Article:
Demons & Wizards

Touched by the Crimson King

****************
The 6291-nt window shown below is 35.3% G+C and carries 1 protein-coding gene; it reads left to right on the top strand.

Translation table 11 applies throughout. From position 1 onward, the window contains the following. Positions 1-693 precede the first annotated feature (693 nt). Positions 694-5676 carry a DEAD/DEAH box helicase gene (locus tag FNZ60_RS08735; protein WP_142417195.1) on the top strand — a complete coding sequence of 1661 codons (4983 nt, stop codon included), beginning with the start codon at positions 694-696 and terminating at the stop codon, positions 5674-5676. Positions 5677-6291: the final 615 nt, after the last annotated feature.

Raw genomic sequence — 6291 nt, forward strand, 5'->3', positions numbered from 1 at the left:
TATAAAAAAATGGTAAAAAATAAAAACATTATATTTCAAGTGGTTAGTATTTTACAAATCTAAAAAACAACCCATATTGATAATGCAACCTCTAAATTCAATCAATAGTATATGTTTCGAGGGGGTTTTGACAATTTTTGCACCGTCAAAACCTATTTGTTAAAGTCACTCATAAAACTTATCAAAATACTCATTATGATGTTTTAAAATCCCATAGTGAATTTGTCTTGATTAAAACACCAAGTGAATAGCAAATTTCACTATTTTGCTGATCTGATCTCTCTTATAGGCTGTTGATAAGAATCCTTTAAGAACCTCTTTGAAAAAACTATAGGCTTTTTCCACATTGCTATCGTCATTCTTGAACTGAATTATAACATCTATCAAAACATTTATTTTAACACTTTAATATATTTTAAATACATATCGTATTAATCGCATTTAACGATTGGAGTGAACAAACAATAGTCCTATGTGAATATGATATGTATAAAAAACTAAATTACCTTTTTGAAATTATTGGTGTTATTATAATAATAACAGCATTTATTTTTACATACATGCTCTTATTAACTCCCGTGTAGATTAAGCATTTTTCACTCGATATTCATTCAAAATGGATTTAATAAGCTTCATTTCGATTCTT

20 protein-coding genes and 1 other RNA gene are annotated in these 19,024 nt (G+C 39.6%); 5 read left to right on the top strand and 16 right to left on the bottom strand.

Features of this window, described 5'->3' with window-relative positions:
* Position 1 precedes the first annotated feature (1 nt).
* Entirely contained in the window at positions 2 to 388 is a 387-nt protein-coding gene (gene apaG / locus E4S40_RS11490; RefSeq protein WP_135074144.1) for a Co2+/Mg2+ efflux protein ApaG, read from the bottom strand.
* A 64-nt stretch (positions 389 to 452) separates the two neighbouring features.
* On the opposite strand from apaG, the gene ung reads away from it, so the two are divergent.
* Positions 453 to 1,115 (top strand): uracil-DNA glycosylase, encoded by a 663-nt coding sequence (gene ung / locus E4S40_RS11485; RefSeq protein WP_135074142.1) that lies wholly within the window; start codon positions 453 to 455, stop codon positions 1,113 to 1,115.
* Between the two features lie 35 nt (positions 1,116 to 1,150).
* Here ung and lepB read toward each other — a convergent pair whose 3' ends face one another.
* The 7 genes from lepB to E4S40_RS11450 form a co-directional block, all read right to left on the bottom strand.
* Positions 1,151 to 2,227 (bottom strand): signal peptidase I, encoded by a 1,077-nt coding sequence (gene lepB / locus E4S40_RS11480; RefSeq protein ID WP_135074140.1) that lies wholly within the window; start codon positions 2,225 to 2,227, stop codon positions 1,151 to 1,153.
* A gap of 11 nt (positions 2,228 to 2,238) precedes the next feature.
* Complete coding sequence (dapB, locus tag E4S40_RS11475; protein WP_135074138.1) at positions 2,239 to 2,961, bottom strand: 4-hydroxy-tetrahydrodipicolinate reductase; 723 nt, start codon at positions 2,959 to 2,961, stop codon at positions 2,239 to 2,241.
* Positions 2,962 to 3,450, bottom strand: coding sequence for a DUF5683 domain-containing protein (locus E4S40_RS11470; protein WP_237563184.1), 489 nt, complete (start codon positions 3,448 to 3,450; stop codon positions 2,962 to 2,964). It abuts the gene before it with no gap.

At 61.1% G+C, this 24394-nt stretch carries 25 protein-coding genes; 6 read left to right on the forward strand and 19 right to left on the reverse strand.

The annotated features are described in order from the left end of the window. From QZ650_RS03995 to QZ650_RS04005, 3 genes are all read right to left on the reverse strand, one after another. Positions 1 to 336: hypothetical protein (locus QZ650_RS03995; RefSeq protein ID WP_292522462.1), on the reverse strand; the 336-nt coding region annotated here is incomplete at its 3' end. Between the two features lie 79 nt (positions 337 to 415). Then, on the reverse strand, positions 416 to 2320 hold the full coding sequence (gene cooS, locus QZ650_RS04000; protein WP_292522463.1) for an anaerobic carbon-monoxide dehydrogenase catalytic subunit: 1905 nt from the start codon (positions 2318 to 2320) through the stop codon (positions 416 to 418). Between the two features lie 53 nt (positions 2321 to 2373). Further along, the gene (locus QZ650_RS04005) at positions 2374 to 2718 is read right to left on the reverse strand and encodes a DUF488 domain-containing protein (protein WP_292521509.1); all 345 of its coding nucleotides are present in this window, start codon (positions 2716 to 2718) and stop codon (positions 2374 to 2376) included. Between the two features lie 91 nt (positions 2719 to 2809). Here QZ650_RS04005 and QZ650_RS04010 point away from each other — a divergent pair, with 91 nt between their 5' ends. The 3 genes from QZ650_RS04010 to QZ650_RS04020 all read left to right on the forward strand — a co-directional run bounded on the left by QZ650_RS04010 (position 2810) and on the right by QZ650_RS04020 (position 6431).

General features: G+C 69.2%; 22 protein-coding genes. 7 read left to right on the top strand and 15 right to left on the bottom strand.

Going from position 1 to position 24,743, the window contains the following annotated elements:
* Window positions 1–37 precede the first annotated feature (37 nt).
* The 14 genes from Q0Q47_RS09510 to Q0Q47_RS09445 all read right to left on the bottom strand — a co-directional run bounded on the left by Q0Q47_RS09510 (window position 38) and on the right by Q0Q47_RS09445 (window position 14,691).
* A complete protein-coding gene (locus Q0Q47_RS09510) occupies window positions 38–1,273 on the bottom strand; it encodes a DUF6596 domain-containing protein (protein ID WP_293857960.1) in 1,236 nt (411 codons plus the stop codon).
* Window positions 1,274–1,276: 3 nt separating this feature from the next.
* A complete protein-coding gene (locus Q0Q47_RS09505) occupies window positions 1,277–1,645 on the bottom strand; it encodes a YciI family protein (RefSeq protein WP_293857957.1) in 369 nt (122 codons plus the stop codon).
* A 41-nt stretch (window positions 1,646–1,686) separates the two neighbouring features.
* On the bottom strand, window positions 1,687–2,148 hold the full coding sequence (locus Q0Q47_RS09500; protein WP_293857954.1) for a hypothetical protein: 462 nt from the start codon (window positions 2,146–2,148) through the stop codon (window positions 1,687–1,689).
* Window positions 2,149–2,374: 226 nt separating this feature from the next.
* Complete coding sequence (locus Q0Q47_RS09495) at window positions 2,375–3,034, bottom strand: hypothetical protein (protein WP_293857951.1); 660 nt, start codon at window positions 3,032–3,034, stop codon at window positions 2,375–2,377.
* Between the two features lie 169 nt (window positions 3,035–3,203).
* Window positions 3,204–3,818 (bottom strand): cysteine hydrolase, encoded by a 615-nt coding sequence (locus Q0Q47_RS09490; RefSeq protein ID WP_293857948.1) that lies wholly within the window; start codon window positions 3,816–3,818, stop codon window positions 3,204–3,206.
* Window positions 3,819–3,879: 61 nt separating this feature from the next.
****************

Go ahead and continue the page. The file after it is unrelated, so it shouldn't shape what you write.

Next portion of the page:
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In the early '80s, a style of heavy metal was fast rising, in which groups sang about (and even to a point, dressed like) characters from an era long ago, in which gentlemen dressed in armor, and saved damsels in distress in tall castles. While some of these groups built a long-term career (Dio, Iron Maiden, etc.), many fell by the wayside as the style faded away, and was replaced by thrash and glam metal acts. By the early '90s, some of the music from these earlier bands could be detected in such new acts as Dream Theater and Iced Earth, who also pushed the 'technicality' of their music up a notch. Fast-forward another ten years to the early 2000s, and there is a new crop of bands that combine both of these metal eras together, especially by the prog metal "supergroup" Demons & Wizards. Comprised of Iced Earth's Jon Schaffer and Blind Guardian's Hansi K├╝rsch, the duo issued their second album in 2005, Touched by the Crimson King. Picture a modern metal soundtrack accompanying a triumphant ride through a forest on horseback, and you have an idea of what such songs as "Crimson King" and "Terror Train" sound like, as well as the album-closing cover of Led Zeppelin's "Immigrant Song." But not all of Crimson King is riff-based, as evidenced by the tranquil ending of "Beneath These Waves" and the beginning of "The Gunslinger." But by and large, Touched by the Crimson King is a modern-day prog metal fan's dream.

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